An atlas of the body’s blood vessels

The task shared by the body’s blood and lymph vessels is to transport blood and lymphatic fluid, but the vessels also have organ-dependent functions. A new blood vessel atlas aims to show how such organotypic differences aid organ function but also cause disease. Better knowledge may lead to more accurately targeted therapies for a number of common diseases.

Project Grant 2020

Vascular organotypicity in health and disease

Principal investigator: 
Professor Lena Claesson-Welsh

Uppsala University
Michael Simons 
Christer Betsholtz
Elisabetta Dejana 
Taija Mäkinen

Uppsala University

Grant in SEK:
SEK 38,000,000 over five years

The primary function of blood vessels is to supply all tissues in the body with oxygenated, energy-rich blood, whereas the lymphatic system’s job is to collect leakage from the vessels. Blood and lymph vessels work very differently, depending on their location in the body. This variation is well known, but at present there is a lack of detailed knowledge about the unique structure of blood vessel cells, and the part they play in organ function. In particular, there is an absence of knowledge capable of linking the unique properties of the vessels to various diseases.

Linking function to disease

A project funded by Knut and Alice Wallenberg Foundation aims to map blood and lymph vessels in three of the body’s organs: the central nervous system, the skin and the aorta.

“We intend to create an atlas that links information about blood vessel cell expression patterns of genes and proteins to function, and eventually also to various diseases. We want to understand how the characteristics of organotypic blood vessel cells cause common diseases to affect a given organ,” says Lena Claesson-Welsh, a professor at Uppsala University.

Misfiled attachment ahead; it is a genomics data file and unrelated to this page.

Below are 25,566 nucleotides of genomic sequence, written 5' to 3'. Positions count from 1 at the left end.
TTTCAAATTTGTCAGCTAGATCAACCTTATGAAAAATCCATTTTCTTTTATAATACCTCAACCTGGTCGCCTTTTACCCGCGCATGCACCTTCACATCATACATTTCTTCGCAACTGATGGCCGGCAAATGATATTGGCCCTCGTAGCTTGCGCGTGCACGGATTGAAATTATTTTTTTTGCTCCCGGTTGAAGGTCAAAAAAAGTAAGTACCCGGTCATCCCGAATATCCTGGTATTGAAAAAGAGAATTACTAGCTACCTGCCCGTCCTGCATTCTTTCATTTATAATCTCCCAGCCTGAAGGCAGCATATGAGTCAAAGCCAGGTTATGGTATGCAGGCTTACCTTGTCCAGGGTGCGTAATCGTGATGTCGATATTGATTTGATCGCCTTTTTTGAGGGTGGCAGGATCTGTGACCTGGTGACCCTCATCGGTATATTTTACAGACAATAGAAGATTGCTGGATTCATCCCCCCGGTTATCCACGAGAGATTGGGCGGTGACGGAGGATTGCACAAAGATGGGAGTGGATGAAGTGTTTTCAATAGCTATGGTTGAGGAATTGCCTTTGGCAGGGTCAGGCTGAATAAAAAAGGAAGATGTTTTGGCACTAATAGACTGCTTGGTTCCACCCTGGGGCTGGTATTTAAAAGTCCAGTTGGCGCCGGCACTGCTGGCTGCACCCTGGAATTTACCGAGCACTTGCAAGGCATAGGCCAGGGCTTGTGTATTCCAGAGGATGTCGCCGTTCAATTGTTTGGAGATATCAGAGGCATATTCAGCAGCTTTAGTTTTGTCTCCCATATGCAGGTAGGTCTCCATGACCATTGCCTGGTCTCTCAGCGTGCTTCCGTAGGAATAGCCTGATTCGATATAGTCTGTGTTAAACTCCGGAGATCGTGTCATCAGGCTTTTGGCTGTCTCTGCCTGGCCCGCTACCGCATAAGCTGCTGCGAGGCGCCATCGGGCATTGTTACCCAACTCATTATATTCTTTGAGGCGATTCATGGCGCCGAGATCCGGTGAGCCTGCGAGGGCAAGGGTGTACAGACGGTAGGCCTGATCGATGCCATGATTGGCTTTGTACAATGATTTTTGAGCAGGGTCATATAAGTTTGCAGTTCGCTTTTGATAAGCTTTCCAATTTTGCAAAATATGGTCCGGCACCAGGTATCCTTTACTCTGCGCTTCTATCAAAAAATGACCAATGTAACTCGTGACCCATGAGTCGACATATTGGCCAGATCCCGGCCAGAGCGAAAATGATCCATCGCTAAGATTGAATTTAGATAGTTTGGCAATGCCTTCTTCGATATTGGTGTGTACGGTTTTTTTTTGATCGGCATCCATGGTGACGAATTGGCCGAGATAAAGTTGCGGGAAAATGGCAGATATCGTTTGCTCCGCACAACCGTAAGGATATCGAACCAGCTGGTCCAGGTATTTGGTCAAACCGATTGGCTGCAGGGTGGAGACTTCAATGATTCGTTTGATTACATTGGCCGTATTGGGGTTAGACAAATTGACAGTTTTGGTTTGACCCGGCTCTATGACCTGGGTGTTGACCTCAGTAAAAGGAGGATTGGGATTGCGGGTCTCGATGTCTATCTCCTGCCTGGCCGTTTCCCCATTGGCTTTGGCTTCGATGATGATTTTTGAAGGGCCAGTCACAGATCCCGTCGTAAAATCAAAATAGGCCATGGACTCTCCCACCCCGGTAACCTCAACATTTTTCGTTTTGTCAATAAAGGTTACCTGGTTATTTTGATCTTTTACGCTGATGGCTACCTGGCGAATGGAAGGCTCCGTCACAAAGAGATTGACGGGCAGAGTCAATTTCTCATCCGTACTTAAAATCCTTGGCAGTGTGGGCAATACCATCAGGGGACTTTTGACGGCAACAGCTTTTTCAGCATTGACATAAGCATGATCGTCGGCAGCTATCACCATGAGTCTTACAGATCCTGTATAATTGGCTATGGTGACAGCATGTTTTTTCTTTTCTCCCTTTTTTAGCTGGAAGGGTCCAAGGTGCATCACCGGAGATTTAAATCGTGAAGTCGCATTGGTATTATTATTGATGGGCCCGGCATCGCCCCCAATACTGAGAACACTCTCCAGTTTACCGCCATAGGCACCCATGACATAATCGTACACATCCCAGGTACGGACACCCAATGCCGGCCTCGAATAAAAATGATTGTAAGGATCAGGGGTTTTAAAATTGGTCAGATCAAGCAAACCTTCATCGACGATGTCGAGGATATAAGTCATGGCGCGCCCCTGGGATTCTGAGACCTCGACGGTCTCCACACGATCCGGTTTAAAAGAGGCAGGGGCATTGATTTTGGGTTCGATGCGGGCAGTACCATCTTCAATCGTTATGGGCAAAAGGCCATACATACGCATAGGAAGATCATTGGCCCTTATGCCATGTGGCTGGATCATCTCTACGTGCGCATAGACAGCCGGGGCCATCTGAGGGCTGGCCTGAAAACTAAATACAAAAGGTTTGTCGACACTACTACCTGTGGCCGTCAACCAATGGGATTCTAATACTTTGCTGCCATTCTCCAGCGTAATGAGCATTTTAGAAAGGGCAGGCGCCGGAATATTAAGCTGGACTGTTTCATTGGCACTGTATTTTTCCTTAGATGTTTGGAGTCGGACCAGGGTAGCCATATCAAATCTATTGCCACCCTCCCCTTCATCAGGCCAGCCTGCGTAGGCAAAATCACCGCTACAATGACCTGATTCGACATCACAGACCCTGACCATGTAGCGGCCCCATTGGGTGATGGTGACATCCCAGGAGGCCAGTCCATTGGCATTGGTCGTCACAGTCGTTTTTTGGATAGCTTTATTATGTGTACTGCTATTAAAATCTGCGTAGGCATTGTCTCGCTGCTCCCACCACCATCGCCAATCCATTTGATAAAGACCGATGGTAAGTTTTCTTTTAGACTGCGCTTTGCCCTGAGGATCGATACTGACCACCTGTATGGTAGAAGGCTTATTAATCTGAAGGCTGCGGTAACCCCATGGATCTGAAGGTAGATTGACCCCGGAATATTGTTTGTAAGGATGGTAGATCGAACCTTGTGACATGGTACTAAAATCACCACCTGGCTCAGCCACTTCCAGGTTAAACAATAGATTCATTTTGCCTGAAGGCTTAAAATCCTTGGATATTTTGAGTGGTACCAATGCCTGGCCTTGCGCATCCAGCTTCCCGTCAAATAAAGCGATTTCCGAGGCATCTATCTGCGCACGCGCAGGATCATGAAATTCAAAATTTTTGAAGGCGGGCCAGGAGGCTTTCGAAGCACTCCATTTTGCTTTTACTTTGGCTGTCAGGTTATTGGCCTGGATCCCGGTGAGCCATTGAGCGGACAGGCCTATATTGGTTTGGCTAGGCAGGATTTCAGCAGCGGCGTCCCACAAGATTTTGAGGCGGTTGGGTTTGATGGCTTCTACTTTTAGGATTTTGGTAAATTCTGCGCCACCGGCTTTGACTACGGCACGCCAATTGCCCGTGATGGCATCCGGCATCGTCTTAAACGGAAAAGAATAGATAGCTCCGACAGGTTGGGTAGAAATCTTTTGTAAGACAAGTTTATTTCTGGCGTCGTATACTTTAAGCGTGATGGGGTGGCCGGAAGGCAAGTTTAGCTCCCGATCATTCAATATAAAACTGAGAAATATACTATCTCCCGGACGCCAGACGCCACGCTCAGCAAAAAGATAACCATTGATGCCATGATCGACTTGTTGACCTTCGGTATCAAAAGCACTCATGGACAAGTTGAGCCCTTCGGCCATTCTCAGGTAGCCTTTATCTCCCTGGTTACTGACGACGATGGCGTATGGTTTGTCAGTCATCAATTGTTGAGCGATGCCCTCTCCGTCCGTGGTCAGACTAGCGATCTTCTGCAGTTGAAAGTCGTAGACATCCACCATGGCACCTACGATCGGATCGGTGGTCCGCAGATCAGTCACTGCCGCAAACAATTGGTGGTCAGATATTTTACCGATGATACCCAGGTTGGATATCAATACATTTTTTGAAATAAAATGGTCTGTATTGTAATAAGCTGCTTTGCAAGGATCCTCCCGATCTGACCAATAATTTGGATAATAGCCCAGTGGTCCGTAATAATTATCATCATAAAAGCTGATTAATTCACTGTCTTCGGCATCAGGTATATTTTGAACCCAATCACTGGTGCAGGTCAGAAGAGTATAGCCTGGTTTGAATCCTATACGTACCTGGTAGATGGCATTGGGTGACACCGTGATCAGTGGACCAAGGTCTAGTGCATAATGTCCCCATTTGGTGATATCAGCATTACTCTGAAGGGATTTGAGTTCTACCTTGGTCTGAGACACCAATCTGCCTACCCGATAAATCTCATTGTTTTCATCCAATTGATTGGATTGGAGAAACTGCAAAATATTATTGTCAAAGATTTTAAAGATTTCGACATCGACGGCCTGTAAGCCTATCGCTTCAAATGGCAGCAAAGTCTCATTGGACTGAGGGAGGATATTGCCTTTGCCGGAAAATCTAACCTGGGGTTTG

The project is centered on these three organs because the characteristics of the blood vessel cells in them differ from each other to the greatest extent. The central nervous system comprises the brain and the spinal cord, and is the most energy-intensive organ in the body. This means it requires a highly intricate network of blood vessels to reach the billions of neurons. Meanwhile, the brain is protected by the ingenious blood-brain barrier, which effectively prevents fluids and molecules leaking out of the vessels.

Properties of skin blood vessel cells include temperature regulation, and the cells can open and leak. The aorta is the largest artery in the body, and is capable of withstanding the large pressure changes that occur as the heart pumps out blood.

The various properties of blood vessel cells are regulated by the genes and proteins that are expressed in the individual cells. The aim of the project is to draw a map showing precisely which genes and proteins are active in each individual cell type. The map can be used to learn more about the vessels’ organotypic functions, and will include both the internal endothelial cells, and the outer support cells.